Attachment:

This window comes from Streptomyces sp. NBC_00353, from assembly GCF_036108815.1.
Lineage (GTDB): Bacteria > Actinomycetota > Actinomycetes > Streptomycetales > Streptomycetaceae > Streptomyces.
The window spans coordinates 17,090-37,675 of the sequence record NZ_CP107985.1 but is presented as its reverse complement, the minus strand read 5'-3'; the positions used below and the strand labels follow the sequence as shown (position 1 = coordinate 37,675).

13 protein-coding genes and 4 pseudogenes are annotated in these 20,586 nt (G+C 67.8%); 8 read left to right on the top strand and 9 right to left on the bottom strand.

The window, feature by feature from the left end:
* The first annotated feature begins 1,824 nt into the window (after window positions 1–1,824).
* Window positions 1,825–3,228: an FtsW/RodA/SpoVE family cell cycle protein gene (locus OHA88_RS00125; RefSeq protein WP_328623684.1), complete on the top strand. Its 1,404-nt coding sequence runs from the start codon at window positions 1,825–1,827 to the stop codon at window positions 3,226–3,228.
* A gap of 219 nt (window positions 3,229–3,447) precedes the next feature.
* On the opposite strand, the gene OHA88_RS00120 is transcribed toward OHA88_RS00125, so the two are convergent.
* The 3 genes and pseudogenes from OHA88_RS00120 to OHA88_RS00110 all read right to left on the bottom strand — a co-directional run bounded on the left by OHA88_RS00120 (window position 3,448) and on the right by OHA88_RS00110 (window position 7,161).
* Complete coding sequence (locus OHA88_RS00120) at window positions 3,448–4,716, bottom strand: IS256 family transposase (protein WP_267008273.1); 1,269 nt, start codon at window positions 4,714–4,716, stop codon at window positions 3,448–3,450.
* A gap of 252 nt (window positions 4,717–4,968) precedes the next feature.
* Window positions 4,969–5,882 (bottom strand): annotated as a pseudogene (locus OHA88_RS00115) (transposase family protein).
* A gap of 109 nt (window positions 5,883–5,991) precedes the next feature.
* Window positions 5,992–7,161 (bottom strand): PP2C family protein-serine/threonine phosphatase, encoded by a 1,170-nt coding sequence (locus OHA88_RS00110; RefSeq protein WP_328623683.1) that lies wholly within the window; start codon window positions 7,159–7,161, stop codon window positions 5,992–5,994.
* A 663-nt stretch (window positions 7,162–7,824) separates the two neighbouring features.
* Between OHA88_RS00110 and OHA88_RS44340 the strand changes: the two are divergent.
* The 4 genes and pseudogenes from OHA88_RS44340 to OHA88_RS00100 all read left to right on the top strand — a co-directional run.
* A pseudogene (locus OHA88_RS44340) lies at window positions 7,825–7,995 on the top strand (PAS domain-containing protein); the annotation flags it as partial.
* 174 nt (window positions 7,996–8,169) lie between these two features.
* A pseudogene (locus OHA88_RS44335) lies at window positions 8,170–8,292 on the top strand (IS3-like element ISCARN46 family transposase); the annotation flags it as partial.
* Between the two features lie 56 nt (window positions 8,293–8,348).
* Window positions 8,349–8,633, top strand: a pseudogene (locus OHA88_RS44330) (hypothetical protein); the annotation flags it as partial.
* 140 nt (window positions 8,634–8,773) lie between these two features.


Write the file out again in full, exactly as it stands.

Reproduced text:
This window comes from Streptomyces sp. NBC_00353, from assembly GCF_036108815.1.
Lineage (GTDB): Bacteria > Actinomycetota > Actinomycetes > Streptomycetales > Streptomycetaceae > Streptomyces.
The window spans coordinates 17,090-37,675 of the sequence record NZ_CP107985.1 but is presented as its reverse complement, the minus strand read 5'-3'; the positions used below and the strand labels follow the sequence as shown (position 1 = coordinate 37,675).

13 protein-coding genes and 4 pseudogenes are annotated in these 20,586 nt (G+C 67.8%); 8 read left to right on the top strand and 9 right to left on the bottom strand.

The window, feature by feature from the left end:
* The first annotated feature begins 1,824 nt into the window (after window positions 1–1,824).
* Window positions 1,825–3,228: an FtsW/RodA/SpoVE family cell cycle protein gene (locus OHA88_RS00125; RefSeq protein WP_328623684.1), complete on the top strand. Its 1,404-nt coding sequence runs from the start codon at window positions 1,825–1,827 to the stop codon at window positions 3,226–3,228.
* A gap of 219 nt (window positions 3,229–3,447) precedes the next feature.
* On the opposite strand, the gene OHA88_RS00120 is transcribed toward OHA88_RS00125, so the two are convergent.
* The 3 genes and pseudogenes from OHA88_RS00120 to OHA88_RS00110 all read right to left on the bottom strand — a co-directional run bounded on the left by OHA88_RS00120 (window position 3,448) and on the right by OHA88_RS00110 (window position 7,161).
* Complete coding sequence (locus OHA88_RS00120) at window positions 3,448–4,716, bottom strand: IS256 family transposase (protein WP_267008273.1); 1,269 nt, start codon at window positions 4,714–4,716, stop codon at window positions 3,448–3,450.
* A gap of 252 nt (window positions 4,717–4,968) precedes the next feature.
* Window positions 4,969–5,882 (bottom strand): annotated as a pseudogene (locus OHA88_RS00115) (transposase family protein).
* A gap of 109 nt (window positions 5,883–5,991) precedes the next feature.
* Window positions 5,992–7,161 (bottom strand): PP2C family protein-serine/threonine phosphatase, encoded by a 1,170-nt coding sequence (locus OHA88_RS00110; RefSeq protein WP_328623683.1) that lies wholly within the window; start codon window positions 7,159–7,161, stop codon window positions 5,992–5,994.
* A 663-nt stretch (window positions 7,162–7,824) separates the two neighbouring features.
* Between OHA88_RS00110 and OHA88_RS44340 the strand changes: the two are divergent.
* The 4 genes and pseudogenes from OHA88_RS44340 to OHA88_RS00100 all read left to right on the top strand — a co-directional run.
* A pseudogene (locus OHA88_RS44340) lies at window positions 7,825–7,995 on the top strand (PAS domain-containing protein); the annotation flags it as partial.
* 174 nt (window positions 7,996–8,169) lie between these two features.
* A pseudogene (locus OHA88_RS44335) lies at window positions 8,170–8,292 on the top strand (IS3-like element ISCARN46 family transposase); the annotation flags it as partial.
* Between the two features lie 56 nt (window positions 8,293–8,348).
* Window positions 8,349–8,633, top strand: a pseudogene (locus OHA88_RS44330) (hypothetical protein); the annotation flags it as partial.
* 140 nt (window positions 8,634–8,773) lie between these two features.